Women with fibromyalgia have a shorter attention span and process information at a slower pace than do women with rheumatoid arthritis or those in good health, a study reports.
According to its investigators, these deficits may be a direct result of the increased sensitivity of neural circuits responsible for pain processing, which are believed to be involved in fibromyalgia’s onset.
The study, “Attentional function in fibromyalgia and rheumatoid arthritis,” was published in the journal PLOS One.
Fibromyalgia is a complex disorder characterized by widespread muscle pain, fatigue, sleep problems, depression, and anxiety. Cognitive issues, including lack of attention, forgetfulness, and mental slowness, are also frequent, with studies indicating they might be found in up to 90% of people with fibromyalgia.
Rheumatoid arthritis (RA) is an autoimmune disease that mainly affects the joints, causing pain, stiffness, and swelling. Similar to fibromyalgia, RA may also be associated with cognitive issues, with existing research pointing to deficits in attention, memory, and verbal function.
Few studies, however, have compared cognition in people with fibromyalgia or RA, and those that have are limited by small numbers of participants.
Researchers at the University of Jaén in Spain and a colleague in Austria conducted a study comparing cognitive skills in 56 women with fibromyalgia, 41 with RA, and 50 healthy women serving as controls. All were between the ages of 30 and 65.
These women completed the Attentional Network Test–Interaction (ANT-I), a cognitive test designed to evaluate three domains of attentional performance: alertness, cuing, and congruency.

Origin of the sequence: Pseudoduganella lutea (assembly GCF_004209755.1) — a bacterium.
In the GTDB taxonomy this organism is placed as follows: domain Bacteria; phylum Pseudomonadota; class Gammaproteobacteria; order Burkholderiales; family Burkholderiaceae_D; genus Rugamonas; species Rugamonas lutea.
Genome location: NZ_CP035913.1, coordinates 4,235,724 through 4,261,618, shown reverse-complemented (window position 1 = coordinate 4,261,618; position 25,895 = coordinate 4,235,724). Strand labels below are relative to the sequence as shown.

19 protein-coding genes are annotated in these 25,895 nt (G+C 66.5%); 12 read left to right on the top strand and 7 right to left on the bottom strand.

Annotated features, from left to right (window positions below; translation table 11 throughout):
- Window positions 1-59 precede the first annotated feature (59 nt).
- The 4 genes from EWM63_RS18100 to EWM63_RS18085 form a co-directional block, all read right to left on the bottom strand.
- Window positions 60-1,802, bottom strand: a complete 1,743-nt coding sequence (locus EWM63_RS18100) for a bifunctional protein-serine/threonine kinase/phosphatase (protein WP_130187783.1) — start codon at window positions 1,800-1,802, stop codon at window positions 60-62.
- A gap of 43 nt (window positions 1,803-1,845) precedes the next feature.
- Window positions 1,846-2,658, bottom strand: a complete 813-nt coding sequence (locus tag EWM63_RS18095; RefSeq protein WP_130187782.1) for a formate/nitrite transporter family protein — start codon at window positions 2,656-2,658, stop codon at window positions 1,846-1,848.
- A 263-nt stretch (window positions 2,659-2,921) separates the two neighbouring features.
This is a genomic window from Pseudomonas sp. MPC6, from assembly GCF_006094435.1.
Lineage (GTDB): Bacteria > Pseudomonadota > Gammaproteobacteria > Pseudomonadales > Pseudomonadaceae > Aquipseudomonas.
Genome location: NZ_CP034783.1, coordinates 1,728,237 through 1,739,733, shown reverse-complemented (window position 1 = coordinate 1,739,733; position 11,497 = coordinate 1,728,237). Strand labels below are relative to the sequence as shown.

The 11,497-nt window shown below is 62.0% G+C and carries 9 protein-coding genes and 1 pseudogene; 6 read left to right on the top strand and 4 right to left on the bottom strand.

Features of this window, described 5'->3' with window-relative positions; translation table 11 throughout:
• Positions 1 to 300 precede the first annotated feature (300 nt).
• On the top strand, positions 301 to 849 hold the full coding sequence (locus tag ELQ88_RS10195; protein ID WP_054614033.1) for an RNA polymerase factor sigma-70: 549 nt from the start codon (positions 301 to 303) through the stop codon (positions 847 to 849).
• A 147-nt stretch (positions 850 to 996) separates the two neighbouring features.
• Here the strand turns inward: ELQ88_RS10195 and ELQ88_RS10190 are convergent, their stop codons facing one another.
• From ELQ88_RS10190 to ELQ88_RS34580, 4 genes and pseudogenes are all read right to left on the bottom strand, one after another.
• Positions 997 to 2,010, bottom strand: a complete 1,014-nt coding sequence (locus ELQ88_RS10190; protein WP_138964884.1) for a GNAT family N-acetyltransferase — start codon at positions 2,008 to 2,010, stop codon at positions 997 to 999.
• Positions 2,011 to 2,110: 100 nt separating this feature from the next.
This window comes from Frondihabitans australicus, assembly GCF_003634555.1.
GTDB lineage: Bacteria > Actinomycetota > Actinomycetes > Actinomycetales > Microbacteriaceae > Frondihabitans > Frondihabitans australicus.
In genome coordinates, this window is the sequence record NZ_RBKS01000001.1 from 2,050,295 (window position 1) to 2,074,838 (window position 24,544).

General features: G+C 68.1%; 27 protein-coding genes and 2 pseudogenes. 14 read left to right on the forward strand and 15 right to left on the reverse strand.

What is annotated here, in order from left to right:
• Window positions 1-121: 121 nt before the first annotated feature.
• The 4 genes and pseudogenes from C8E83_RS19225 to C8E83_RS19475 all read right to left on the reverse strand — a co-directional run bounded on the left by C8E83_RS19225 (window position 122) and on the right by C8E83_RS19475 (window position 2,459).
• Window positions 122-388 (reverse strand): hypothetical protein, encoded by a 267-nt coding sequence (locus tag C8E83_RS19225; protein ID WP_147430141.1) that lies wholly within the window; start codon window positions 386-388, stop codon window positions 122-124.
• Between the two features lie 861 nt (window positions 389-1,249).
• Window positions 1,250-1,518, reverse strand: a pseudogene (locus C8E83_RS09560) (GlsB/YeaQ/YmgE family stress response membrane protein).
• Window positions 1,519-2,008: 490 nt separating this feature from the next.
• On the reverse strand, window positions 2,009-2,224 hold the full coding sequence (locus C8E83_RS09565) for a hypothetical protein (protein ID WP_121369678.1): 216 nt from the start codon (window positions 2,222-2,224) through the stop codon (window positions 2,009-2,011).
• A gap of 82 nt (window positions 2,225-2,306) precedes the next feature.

During the test, women had to look at a row of three faces on a computer screen and indicate the gaze direction (right or left) of the central face. Alertness consisted of a given (or not given) short tone before the faces were displayed on the screen, cuing by placing or not placing an asterisk near one of the faces — either the target or a different one — and congruency (executive control) by varying the gaze direction of the faces left and right of the target. (Executive control refers to processes that control behavior such as planning, organizing, and paying attention.)
Test performance was based on reaction time — the time participants took to give an answer — coupled with the errors made on each trial.
Statistical analyses were then used to compare performance among these three groups.
Pre-test evaluations of clinical records, and responses in interviews and through questionnaires given all participants showed that women with fibromyalgia had more pain, and higher (worse) anxiety, depression, fatigue, and insomnia levels than those with rheumatoid arthritis and controls.
ANT-I results showed fibromyalgia patients had the longest reaction time, meaning they took longer to give a final answer than did the others, and they made more errors.
Test results for women with RA were similar to the control group in both reaction times and numbers of errors.
These differences were observed in all test variations, suggesting that fibromyalgia patients seem to have an overall attention deficit, rather than impairments in specific domains. Co-existing psychiatric conditions (depression and anxiety disorders) and medication use — antidepressants, anxiolytics, non-opioid analgesics and opiates — had no significant effect on reaction times or numbers of errors.
Differences evident in attentional performance between women with fibromyalgia and those RA might be the result of the different disease mechanisms at play in each disorder, the scientists suggested. Specifically, in the case of fibromyalgia, the excessive sensitivity and activity of brain circuits responsible for pain processing may limit the resources needed for attention and information processing.
“In summary, the study suggests of a more general deficit in attention and speed of information processing in [fibromyalgia], rather than specific impairments in the domains of alerting, orienting, and executive control,” they wrote.